Multithreading in Java

Multithreading in Java


In this blog, we will look at Threading in Java.We will cover the following topics in detail:

  • Introduction to Java Thread
  • The Java Thread Model
  • Creating & Using a Java Thread
  • Multithreading in Java



Introduction to Java Thread

When it comes to programming languages, Java is the only one that provides built-in support for multithreading. In a multithreaded programming environment, two or more programs can run concurrently. Each of these programs are called threads and are considered as the smallest unit of processing. During run-time, the threads in a given program exist in a common memory space and therefore share both data & code. However, each thread maintains an exclusive execution path. This enables the language to perform multitasking without having the heaviness of multiprocessing.


Java achieves threading through java.lang.Thread class. These are lightweight in nature and can run concurrently in synchronous or asynchronous mode.


We can classify threads into User-defined threads and Daemon threads.

(1) User-defined threads are those that are created programmatically by the user. These are high priority threads. The Java Thread Model (JVM) waits for these threads to finish.

(2) Daemon threads are created by the JVM.



The Java Thread Model

The Thread Model in Java has got a life-cycle with different stages as shown below:



  • New: A thread is said to be in a new state just after we initiate the instance of a new thread class.
  • Runnable: A thread becomes runnable after it gets started.
  • Running: When the Java thread is executing its task, it is said to be in a running state.
  • Suspended: When a thread is in this stage, its activity is temporarily suspended. This state can be resumed from the part where it left off.
  • Blocked: When a Java thread is waiting for a resource, we can keep it in the blocked state.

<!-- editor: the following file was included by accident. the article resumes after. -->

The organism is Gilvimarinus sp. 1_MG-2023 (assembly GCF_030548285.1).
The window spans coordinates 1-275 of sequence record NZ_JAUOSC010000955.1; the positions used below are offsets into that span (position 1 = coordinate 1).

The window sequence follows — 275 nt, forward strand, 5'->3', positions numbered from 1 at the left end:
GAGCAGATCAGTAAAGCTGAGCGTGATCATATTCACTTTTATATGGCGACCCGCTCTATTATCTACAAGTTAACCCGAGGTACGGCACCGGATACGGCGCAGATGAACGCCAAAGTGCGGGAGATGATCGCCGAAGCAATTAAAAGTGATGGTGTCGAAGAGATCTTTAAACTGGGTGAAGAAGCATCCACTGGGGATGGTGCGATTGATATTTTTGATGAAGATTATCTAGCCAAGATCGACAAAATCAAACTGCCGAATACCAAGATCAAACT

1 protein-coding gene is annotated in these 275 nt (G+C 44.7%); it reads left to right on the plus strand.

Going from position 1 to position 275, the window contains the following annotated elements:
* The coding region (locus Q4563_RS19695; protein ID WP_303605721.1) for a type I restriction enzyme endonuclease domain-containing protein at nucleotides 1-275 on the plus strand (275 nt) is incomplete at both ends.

• Terminated: This means that the execution of a thread is halted immediately at any given time. Once the thread is terminated, it cannot be resumed.



The following are some of the important Thread Methods that are used in managing a thread object.


  • public void start(): The start() starts the thread in a separate path of execution, after which it invokes the run() method, on this thread object.
  • public void run(): The run() method is invoked on a thread object that is instantiated using a separate runnable target.
  • public static void yield(): This method is used by a currently running thread to yield to any other threads of the same priority that are waiting to be scheduled.
  • public final void join(long millisecond): This method is invoked by a thread on a second thread, causing the first thread to be blocked until the second thread is terminated.
  • public static void sleep(long millisecond): This method causes the currently running thread to be blocked for the specified number of milliseconds.
  • public static void setName(): The setName() method sets the name of the thread to the value specified.
  • public static void is Alive(): This method returns a boolean value that indicates whether the current thread is alive or not.